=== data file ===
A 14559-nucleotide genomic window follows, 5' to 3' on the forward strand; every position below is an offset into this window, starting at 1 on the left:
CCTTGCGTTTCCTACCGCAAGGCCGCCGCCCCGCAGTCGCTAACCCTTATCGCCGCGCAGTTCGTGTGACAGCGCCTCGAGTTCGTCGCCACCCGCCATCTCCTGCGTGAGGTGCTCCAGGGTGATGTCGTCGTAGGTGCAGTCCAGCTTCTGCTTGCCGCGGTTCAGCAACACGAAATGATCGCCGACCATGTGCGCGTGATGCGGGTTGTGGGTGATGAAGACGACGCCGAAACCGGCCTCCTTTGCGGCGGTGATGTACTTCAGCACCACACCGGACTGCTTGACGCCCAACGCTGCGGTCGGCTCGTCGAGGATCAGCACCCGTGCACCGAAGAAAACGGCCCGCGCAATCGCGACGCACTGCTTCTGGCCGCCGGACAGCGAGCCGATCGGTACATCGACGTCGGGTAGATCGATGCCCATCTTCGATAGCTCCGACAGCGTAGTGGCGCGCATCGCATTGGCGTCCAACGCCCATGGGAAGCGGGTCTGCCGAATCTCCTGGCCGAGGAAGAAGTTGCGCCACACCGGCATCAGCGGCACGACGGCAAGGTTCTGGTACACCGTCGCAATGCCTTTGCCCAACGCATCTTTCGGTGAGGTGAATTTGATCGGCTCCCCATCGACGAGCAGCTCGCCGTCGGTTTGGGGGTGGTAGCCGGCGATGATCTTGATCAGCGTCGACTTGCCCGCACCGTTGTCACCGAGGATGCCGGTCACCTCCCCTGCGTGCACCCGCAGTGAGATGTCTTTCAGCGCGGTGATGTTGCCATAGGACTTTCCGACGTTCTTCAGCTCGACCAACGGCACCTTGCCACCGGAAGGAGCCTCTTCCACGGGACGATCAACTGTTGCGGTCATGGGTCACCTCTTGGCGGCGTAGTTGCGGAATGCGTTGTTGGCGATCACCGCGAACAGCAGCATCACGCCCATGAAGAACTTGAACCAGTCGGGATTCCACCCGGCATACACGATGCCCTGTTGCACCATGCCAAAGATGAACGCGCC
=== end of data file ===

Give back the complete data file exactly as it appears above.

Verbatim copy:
A 14559-nucleotide genomic window follows, 5' to 3' on the forward strand; every position below is an offset into this window, starting at 1 on the left:
CCTTGCGTTTCCTACCGCAAGGCCGCCGCCCCGCAGTCGCTAACCCTTATCGCCGCGCAGTTCGTGTGACAGCGCCTCGAGTTCGTCGCCACCCGCCATCTCCTGCGTGAGGTGCTCCAGGGTGATGTCGTCGTAGGTGCAGTCCAGCTTCTGCTTGCCGCGGTTCAGCAACACGAAATGATCGCCGACCATGTGCGCGTGATGCGGGTTGTGGGTGATGAAGACGACGCCGAAACCGGCCTCCTTTGCGGCGGTGATGTACTTCAGCACCACACCGGACTGCTTGACGCCCAACGCTGCGGTCGGCTCGTCGAGGATCAGCACCCGTGCACCGAAGAAAACGGCCCGCGCAATCGCGACGCACTGCTTCTGGCCGCCGGACAGCGAGCCGATCGGTACATCGACGTCGGGTAGATCGATGCCCATCTTCGATAGCTCCGACAGCGTAGTGGCGCGCATCGCATTGGCGTCCAACGCCCATGGGAAGCGGGTCTGCCGAATCTCCTGGCCGAGGAAGAAGTTGCGCCACACCGGCATCAGCGGCACGACGGCAAGGTTCTGGTACACCGTCGCAATGCCTTTGCCCAACGCATCTTTCGGTGAGGTGAATTTGATCGGCTCCCCATCGACGAGCAGCTCGCCGTCGGTTTGGGGGTGGTAGCCGGCGATGATCTTGATCAGCGTCGACTTGCCCGCACCGTTGTCACCGAGGATGCCGGTCACCTCCCCTGCGTGCACCCGCAGTGAGATGTCTTTCAGCGCGGTGATGTTGCCATAGGACTTTCCGACGTTCTTCAGCTCGACCAACGGCACCTTGCCACCGGAAGGAGCCTCTTCCACGGGACGATCAACTGTTGCGGTCATGGGTCACCTCTTGGCGGCGTAGTTGCGGAATGCGTTGTTGGCGATCACCGCGAACAGCAGCATCACGCCCATGAAGAACTTGAACCAGTCGGGATTCCACCCGGCATACACGATGCCCTGTTGCACCATGCCAAAGATGAACGCGCC